Fabricated parts of her story for the Washington Post that was nominated for and won the Pulitzer prize
Resigned and returned her Pulitzer Prize
Timothy S. Goeglein
Former White House aide, 20 of the 38 stories he wrote for the News-Sentinel (Indiana), copied text from other sources without citing them.
Resigned from White House. News-Sentinel editor stated they won't publish his articles in the future.
In two of her books, she borrowed plot points as well as passages from Nora Robert's novels.
Both novels were pulled from print and she paid a settlement to Nora Roberts.
Mendez, Mayita. “Jayson Blair.” (image). The making of Jayson Blair. Available from: The Baltimore Sun. <http://www.baltimoresun.com/entertainment/movies/bal-as.blair23,0,4086491.story> (accessed 8 June 2009).
Wink, Jonathon. “Stephen Glass.” (image). Stephen Glass' former colleagues say journalist's deception should have been obvious. Available from: The Post Gazette. <http://www.post-gazette.com/movies/20031122glass1122fnp4.asp> (accessed 8 June 2009).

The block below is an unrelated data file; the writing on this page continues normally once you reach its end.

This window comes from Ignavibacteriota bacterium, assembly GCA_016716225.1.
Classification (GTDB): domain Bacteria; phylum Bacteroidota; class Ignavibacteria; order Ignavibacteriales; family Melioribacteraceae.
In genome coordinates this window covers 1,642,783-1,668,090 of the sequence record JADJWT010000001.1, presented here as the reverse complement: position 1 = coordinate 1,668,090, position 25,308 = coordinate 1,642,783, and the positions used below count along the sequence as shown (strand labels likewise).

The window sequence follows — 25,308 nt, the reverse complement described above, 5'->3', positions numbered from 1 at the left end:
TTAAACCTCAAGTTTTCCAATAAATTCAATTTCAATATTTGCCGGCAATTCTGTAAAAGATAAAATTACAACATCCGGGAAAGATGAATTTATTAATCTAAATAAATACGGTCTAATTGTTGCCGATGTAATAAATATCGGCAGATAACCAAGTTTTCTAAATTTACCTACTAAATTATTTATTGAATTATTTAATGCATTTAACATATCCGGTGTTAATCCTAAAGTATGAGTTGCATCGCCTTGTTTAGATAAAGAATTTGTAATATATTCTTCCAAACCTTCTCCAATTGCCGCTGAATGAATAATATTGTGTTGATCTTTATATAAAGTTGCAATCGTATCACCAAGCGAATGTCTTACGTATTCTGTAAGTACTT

Ryan, David L. “Kaavya Viswanathan.” (image). Student novelist’s book to be recalled. Available from: The Boston Globe. <http://www.boston.com/news/local/massachusetts/articles/2006/04/28/student_novelists_book_to_be_recalled/> (accessed 8 June 2009).
Janet Cooke (image). Free Speech. Available from: The Online News Hour. <http://www.pbs.org/newshour/bradlee/background_cooke.html> (accessed 8 June 2009).
Timothy S. Goeglein (image). Gone. Available from: Silver in SF. <http://silverinsf.blogspot.com/2008/02/gone_29.html> (accessed 8 June 2009)
Janet Dailey (image). Authors: Janet Dailey. Available from: Simon & Schuster. <http://authors.simonandschuster.com/Janet-Dailey/1077650> (accessed 8 June 2009).
This chart created by The Library, UC San Diego. http://libraries.ucsd.edu/locations/sshl/guides/preventing-plagiarism/real-world-examples.html
Instructional Services Librarian
Tel: ext. 8412